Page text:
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Simulation of Flow over a Roughness Element

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A design focus of transportation systems is the reduction of aerodynamic drag forces in order to increase overall energy efficiency. An important component of such work is the transition of laminar to turbulent flows in the boundary layers developing on the vehicles' surfaces. Laminar flows generally result in lower drag forces and higher energy efficiency, but turbulent boundary layers can improve the stability of lift forces generated by airfoils. The laminar to turbulent transition occurs naturally in boundary layers, but the flow can also be tripped to become turbulent by surface roughness, imperfections, or protrusions. This study considers the flow around a cylindrical roughness element under laminar inflow conditions. The simulations aim to reproduce an experiment performed at the German Aerospace Center (Mäteling E., Lemarechal J., Klein C., Puckert D.K., Rist U. (2020) Experimental Investigation of Mixed Convection in Horizontal Channel Flow in Combination with Cylindrical Roughness Elements. In: Dillmann A., Heller G., Krämer E., Wagner C., Tropea C., Jakirli? S. (eds) New Results in Numerical and Experimental Fluid Mechanics XII. DGLR 2018. Notes on Numerical Fluid Mechanics and Multidisciplinary Design, vol 142. Springer, Cham), which visualizes the transition of the laminar boundary layer ahead of the roughness element to a more vertical flow state in its wake through the use of temperature-sensitive paint. The simulations are broken up into two parts. First, a laminar Blasius boundary layer is simulation as the inflow condition ahead of the roughness element. Then, the interaction of the boundary layer with the roughness element is simulated and analyzed. The simulations show the disturbance of the boundary layer by the roughness element and the development of a more complex, vertical wake flow.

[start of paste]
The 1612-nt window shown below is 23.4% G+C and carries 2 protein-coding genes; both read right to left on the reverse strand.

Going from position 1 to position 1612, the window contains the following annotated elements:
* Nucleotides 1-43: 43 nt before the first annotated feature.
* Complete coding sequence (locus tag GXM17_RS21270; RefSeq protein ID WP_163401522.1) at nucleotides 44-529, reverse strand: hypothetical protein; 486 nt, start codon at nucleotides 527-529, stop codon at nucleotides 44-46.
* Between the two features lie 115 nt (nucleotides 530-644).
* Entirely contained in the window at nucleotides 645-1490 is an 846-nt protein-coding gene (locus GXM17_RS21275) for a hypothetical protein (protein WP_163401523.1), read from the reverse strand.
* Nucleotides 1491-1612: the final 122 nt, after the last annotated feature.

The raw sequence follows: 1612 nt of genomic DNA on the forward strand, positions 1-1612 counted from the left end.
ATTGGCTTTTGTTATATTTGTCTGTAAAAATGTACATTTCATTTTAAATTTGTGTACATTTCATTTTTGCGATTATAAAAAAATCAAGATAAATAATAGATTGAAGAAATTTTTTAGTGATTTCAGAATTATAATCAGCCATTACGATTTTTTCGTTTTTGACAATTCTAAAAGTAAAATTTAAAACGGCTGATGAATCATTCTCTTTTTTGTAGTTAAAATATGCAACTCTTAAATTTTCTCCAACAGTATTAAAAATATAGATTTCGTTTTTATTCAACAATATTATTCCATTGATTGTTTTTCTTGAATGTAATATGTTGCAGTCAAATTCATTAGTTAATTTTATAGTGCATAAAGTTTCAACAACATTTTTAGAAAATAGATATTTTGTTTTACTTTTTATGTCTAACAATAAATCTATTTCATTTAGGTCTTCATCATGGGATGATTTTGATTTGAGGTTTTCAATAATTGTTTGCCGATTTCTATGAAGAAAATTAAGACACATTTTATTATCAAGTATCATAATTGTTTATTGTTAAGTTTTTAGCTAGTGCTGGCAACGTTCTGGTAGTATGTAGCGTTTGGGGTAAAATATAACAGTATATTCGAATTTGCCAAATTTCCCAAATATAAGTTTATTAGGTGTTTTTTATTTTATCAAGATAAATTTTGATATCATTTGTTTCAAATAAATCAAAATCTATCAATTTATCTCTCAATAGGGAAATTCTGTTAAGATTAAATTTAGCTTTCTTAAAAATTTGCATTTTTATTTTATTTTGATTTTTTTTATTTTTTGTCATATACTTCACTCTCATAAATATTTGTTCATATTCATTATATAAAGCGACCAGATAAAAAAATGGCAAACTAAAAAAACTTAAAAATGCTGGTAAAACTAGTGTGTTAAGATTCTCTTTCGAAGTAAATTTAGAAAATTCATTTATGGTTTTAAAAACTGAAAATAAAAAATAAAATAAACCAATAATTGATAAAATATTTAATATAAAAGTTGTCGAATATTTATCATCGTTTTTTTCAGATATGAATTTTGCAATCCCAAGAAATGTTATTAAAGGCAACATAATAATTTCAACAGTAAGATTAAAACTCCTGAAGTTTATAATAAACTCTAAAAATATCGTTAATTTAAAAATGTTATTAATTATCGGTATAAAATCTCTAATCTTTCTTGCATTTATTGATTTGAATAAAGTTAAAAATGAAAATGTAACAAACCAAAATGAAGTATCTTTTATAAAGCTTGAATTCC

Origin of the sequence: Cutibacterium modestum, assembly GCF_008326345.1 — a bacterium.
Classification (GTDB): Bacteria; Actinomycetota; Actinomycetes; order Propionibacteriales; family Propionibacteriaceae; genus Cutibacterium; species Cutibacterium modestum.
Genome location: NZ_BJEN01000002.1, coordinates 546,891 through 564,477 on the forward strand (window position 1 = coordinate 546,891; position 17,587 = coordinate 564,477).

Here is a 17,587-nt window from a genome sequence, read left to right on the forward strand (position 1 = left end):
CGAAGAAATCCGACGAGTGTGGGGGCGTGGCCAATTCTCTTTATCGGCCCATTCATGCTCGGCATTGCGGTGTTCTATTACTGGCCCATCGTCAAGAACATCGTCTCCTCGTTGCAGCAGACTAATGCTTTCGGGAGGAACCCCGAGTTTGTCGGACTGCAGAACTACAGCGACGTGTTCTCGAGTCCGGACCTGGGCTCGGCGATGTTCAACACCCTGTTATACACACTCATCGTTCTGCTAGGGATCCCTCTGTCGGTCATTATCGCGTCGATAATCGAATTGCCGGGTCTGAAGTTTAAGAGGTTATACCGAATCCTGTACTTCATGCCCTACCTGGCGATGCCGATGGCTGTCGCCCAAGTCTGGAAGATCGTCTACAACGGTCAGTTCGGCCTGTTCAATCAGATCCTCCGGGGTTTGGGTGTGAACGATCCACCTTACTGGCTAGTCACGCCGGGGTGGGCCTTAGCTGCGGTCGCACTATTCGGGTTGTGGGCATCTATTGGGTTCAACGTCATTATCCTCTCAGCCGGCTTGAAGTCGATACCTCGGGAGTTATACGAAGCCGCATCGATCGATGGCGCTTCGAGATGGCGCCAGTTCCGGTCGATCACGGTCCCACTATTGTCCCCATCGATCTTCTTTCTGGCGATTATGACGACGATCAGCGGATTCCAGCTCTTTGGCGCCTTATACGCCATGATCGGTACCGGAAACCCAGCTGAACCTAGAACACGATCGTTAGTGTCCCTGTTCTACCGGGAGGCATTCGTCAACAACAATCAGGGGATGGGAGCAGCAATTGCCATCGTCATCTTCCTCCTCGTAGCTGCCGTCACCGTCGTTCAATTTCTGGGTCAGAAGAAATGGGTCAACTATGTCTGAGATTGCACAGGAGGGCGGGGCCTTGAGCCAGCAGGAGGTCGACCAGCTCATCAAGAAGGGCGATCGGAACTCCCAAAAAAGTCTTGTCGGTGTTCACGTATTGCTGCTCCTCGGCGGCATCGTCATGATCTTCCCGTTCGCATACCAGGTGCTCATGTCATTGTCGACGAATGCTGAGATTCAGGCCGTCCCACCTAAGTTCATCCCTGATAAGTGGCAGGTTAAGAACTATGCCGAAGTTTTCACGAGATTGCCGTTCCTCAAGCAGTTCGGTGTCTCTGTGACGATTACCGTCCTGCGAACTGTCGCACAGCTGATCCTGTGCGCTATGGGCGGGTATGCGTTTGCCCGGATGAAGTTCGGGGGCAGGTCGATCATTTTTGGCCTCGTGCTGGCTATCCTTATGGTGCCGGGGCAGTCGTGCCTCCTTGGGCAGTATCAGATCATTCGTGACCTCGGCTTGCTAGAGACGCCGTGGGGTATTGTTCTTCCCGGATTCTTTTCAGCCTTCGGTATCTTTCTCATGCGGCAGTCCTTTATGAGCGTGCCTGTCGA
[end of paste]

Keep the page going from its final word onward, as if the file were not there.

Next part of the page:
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Simulation of Flow over a Roughness Element

A design focus of transportation systems is the reduction of aerodynamic drag forces in order to increase overall energy efficiency. An important component of such work is the transition of laminar to turbulent flows in the boundary layers developing on the vehicles' surfaces. Laminar flows generally result in lower drag forces and higher energy efficiency, but turbulent boundary layers can improve the stability of lift forces generated by airfoils. The laminar to turbulent transition occurs naturally in boundary layers, but the flow can also be tripped to become turbulent by surface roughness, imperfections, or protrusions. This study considers the flow around a cylindrical roughness element under laminar inflow conditions. The simulations aim to reproduce an experiment performed at the German Aerospace Center (Mäteling E., Lemarechal J., Klein C., Puckert D.K., Rist U. (2020) Experimental Investigation of Mixed Convection in Horizontal Channel Flow in Combination with Cylindrical Roughness Elements. In: Dillmann A., Heller G., Krämer E., Wagner C., Tropea C., Jakirli? S. (eds) New Results in Numerical and Experimental Fluid Mechanics XII. DGLR 2018. Notes on Numerical Fluid Mechanics and Multidisciplinary Design, vol 142. Springer, Cham), which visualizes the transition of the laminar boundary layer ahead of the roughness element to a more vertical flow state in its wake through the use of temperature-sensitive paint. The simulations are broken up into two parts. First, a laminar Blasius boundary layer is simulation as the inflow condition ahead of the roughness element. Then, the interaction of the boundary layer with the roughness element is simulated and analyzed. The simulations show the disturbance of the boundary layer by the roughness element and the development of a more complex, vertical wake flow.